Rapidly declining honeybee numbers threaten our economy

Pesticide use, warm weather have dramatically reduced their population

By Reese Halter, Freelance January 15, 2010
Side note: from April Reeves: The honey bee issue is a big one for me, as I fully understand the link between them and our survival. We won’t. And although this may seem an odd post in a GE Free blog, it’s absolutely pertinent and timely. While we work at producing healthy foods for sustainability, another ‘side’ is slowly eating away at the crucial element that holds it all together. Unfortunately, I am adding one more element here that you won’t like. Cell phones. I don’t carry one because I understand the damage it does to the necessary ‘lines of communication’ bees have with each other and nature. No one has tried to prove this, but in my gut, the dots all line up (but I secretly hope to be wrong). So I’m posting this for this reason. There will be small areas of the world where bees will continue to thrive, but those areas cannot sustain urban food needs. Now the article:

Over the past three years, more than 50 billion honeybees have died. Scientists understand the causes and now we need everyone to lend a helping hand.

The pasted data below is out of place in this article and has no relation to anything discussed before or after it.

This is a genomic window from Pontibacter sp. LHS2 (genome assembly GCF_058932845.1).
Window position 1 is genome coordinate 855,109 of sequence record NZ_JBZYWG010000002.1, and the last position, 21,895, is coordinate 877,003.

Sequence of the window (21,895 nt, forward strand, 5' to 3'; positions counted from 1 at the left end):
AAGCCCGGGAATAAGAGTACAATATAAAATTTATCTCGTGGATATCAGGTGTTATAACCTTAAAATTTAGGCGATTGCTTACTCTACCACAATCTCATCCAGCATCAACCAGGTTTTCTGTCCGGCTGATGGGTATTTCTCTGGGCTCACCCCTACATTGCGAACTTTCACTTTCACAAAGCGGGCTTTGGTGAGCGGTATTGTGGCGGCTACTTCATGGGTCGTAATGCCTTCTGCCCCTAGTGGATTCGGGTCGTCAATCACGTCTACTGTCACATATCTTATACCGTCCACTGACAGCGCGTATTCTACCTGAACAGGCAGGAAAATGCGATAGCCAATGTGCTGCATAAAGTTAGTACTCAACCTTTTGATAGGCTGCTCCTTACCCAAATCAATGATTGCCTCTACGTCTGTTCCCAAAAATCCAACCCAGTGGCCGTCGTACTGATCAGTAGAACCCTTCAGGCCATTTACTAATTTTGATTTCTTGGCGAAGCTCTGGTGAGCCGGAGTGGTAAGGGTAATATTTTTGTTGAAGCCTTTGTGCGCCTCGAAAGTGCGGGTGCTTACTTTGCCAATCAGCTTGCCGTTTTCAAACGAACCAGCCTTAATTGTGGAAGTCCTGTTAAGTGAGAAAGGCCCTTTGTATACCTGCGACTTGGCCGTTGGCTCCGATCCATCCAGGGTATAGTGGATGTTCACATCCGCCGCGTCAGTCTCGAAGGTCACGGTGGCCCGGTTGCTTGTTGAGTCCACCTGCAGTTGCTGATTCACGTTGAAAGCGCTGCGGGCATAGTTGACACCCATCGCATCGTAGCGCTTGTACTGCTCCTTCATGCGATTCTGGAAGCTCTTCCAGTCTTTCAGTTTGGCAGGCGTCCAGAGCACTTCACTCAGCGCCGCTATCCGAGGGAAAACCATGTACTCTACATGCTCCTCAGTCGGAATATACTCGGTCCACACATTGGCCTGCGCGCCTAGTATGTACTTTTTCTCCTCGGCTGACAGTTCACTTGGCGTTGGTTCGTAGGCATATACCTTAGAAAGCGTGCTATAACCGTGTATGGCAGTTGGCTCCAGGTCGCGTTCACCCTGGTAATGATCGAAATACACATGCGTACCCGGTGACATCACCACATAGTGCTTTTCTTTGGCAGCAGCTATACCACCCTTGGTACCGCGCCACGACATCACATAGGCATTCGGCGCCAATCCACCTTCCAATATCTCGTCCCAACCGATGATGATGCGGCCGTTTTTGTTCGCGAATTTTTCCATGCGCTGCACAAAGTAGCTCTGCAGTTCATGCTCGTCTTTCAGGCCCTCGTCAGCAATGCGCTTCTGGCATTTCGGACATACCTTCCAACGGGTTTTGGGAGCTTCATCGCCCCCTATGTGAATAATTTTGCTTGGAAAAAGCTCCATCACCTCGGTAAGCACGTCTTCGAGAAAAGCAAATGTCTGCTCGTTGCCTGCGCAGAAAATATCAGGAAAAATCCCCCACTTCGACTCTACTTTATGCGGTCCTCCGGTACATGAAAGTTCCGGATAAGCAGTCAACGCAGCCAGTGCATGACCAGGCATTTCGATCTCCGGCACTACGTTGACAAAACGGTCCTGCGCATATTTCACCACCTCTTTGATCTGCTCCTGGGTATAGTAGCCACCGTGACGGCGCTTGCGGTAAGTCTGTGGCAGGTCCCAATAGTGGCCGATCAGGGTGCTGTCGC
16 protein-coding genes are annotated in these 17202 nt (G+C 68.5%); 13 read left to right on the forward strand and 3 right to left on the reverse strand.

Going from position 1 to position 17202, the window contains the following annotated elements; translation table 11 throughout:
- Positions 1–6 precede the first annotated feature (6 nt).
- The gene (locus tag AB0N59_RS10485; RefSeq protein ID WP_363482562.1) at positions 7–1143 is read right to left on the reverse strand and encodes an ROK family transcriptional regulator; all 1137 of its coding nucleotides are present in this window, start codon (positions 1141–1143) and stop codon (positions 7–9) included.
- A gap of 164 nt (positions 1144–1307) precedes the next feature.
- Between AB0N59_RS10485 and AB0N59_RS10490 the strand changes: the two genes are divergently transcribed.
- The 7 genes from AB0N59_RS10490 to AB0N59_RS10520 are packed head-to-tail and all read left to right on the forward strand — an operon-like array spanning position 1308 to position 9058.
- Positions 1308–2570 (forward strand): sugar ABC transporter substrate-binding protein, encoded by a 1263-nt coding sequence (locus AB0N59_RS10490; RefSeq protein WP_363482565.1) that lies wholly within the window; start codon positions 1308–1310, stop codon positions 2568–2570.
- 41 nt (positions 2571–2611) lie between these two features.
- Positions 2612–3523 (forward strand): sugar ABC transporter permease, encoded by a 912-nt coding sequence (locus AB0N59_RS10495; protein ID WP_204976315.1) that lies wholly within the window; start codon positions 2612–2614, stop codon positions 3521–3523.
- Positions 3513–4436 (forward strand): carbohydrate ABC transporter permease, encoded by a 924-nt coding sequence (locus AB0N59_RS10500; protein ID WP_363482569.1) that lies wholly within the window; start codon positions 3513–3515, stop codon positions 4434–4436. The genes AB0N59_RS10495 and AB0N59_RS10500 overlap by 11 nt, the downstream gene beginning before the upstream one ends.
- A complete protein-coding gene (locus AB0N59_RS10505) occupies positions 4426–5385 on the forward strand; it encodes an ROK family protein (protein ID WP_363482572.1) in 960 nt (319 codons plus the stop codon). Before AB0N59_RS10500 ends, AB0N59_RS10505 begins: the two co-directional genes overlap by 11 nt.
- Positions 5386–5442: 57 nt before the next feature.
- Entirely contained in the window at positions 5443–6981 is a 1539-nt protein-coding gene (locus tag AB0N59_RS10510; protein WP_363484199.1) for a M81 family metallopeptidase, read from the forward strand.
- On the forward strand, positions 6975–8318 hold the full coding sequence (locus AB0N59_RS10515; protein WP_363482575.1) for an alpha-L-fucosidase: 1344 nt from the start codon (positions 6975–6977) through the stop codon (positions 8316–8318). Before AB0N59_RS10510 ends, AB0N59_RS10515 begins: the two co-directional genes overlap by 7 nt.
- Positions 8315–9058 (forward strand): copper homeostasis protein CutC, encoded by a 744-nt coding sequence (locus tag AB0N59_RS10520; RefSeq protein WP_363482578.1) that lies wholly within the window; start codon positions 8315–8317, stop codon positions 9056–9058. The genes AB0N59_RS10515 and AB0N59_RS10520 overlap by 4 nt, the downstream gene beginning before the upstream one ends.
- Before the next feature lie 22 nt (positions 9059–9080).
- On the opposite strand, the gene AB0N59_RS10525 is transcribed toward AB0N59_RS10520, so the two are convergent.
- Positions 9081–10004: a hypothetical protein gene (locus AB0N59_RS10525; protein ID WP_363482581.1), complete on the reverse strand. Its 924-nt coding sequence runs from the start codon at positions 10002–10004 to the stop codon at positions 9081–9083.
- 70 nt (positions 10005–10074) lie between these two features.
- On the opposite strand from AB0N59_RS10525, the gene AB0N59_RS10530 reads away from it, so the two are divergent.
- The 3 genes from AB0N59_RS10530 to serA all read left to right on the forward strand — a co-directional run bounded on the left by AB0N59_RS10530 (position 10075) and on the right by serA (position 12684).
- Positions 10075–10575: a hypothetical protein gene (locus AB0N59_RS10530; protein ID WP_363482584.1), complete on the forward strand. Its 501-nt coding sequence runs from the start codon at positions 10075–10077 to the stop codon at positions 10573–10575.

The humble honeybee has been inextricably linked to humankind since prehistoric times. At first we were drawn to this remarkable creature because of its sweet honey. Honey is to a bee what electricity is for humans — energy. One teaspoon of honey weighing 21 grams contains 16 grams of sugar or 60 calories, and it took 12 bees their entire foraging lives, combined flying time of about 9,700 kilometres, to produce it.

To understand the importance of honeybees consider that every third bite on your plate is a result of their primary role on the planet as pollinators.

Honeybees contribute at least $47 billion a year to the North American economy pollinating crops like nuts, vegetables and fruits; alfalfa and clover for beef and dairy industries; cotton for our clothes; honey, candles and medicines.

Bees have been on the planet for over 100 million years or about 14 times longer than the first human progenitor. They are being trained to help people as an early detector of disease by sniffing skin and lung cancers, diabetes and tuberculosis.

The Red Cross estimates there are as many as 120 million landmines in 70 countries and 40,000 new landmines are being deployed weekly. Each year these weapons maim tens of thousands of children. Researchers at the University of Montana are using bees to find TNT residue — the primary ingredients in landmines.

Many blue-chip corporations depend on honeybees for their products including Generals Mills’ Haagen-Dazs ice cream, Starbucks coffee and Clorox’s Burt’s Bees — a specialty personal-care company with over 150 products.


A combination of factors has collided to create the perfect storm responsible for memory loss, appetite loss and autoimmune system collapse resulting in the rapid decline in honeybee populations worldwide.